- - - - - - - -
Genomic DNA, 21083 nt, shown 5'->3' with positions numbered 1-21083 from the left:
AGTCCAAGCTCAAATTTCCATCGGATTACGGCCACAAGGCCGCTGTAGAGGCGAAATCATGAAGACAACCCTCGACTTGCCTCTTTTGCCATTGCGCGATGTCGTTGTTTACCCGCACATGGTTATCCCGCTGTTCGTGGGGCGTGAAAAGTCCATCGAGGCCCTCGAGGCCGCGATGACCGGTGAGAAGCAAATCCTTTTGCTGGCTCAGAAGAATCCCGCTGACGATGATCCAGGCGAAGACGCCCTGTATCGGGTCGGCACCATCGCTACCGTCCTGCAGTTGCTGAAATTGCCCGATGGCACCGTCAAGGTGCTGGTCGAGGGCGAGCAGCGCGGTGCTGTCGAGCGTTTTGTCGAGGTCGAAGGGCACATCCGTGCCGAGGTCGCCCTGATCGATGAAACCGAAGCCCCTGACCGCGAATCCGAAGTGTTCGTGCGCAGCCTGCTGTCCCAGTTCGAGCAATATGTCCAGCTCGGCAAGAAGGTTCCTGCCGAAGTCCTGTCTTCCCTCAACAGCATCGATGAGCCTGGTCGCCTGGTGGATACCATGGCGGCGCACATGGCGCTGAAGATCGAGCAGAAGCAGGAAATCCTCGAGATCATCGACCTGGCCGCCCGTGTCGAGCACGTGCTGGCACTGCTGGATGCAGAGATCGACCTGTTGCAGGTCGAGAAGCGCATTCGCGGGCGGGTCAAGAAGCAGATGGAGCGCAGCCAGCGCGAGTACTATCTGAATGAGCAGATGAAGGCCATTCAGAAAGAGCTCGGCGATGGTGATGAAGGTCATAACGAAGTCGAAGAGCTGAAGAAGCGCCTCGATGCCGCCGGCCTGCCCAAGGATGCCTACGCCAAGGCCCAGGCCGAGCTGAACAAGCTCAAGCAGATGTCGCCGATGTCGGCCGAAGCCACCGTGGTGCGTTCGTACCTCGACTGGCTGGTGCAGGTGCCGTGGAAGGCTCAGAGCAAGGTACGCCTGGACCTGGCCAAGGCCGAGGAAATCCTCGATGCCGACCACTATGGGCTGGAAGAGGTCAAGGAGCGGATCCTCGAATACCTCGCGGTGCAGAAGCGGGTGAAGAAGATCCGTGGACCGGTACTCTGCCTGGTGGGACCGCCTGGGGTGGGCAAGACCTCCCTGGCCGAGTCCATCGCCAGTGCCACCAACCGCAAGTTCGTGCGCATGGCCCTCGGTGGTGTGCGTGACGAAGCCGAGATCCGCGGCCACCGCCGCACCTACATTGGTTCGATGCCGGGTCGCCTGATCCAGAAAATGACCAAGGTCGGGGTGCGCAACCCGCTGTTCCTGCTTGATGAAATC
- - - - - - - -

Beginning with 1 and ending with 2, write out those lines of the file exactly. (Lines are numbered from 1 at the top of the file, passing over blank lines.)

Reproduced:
Genomic DNA, 21083 nt, shown 5'->3' with positions numbered 1-21083 from the left:
AGTCCAAGCTCAAATTTCCATCGGATTACGGCCACAAGGCCGCTGTAGAGGCGAAATCATGAAGACAACCCTCGACTTGCCTCTTTTGCCATTGCGCGATGTCGTTGTTTACCCGCACATGGTTATCCCGCTGTTCGTGGGGCGTGAAAAGTCCATCGAGGCCCTCGAGGCCGCGATGACCGGTGAGAAGCAAATCCTTTTGCTGGCTCAGAAGAATCCCGCTGACGATGATCCAGGCGAAGACGCCCTGTATCGGGTCGGCACCATCGCTACCGTCCTGCAGTTGCTGAAATTGCCCGATGGCACCGTCAAGGTGCTGGTCGAGGGCGAGCAGCGCGGTGCTGTCGAGCGTTTTGTCGAGGTCGAAGGGCACATCCGTGCCGAGGTCGCCCTGATCGATGAAACCGAAGCCCCTGACCGCGAATCCGAAGTGTTCGTGCGCAGCCTGCTGTCCCAGTTCGAGCAATATGTCCAGCTCGGCAAGAAGGTTCCTGCCGAAGTCCTGTCTTCCCTCAACAGCATCGATGAGCCTGGTCGCCTGGTGGATACCATGGCGGCGCACATGGCGCTGAAGATCGAGCAGAAGCAGGAAATCCTCGAGATCATCGACCTGGCCGCCCGTGTCGAGCACGTGCTGGCACTGCTGGATGCAGAGATCGACCTGTTGCAGGTCGAGAAGCGCATTCGCGGGCGGGTCAAGAAGCAGATGGAGCGCAGCCAGCGCGAGTACTATCTGAATGAGCAGATGAAGGCCATTCAGAAAGAGCTCGGCGATGGTGATGAAGGTCATAACGAAGTCGAAGAGCTGAAGAAGCGCCTCGATGCCGCCGGCCTGCCCAAGGATGCCTACGCCAAGGCCCAGGCCGAGCTGAACAAGCTCAAGCAGATGTCGCCGATGTCGGCCGAAGCCACCGTGGTGCGTTCGTACCTCGACTGGCTGGTGCAGGTGCCGTGGAAGGCTCAGAGCAAGGTACGCCTGGACCTGGCCAAGGCCGAGGAAATCCTCGATGCCGACCACTATGGGCTGGAAGAGGTCAAGGAGCGGATCCTCGAATACCTCGCGGTGCAGAAGCGGGTGAAGAAGATCCGTGGACCGGTACTCTGCCTGGTGGGACCGCCTGGGGTGGGCAAGACCTCCCTGGCCGAGTCCATCGCCAGTGCCACCAACCGCAAGTTCGTGCGCATGGCCCTCGGTGGTGTGCGTGACGAAGCCGAGATCCGCGGCCACCGCCGCACCTACATTGGTTCGATGCCGGGTCGCCTGATCCAGAAAATGACCAAGGTCGGGGTGCGCAACCCGCTGTTCCTGCTTGATGAAATC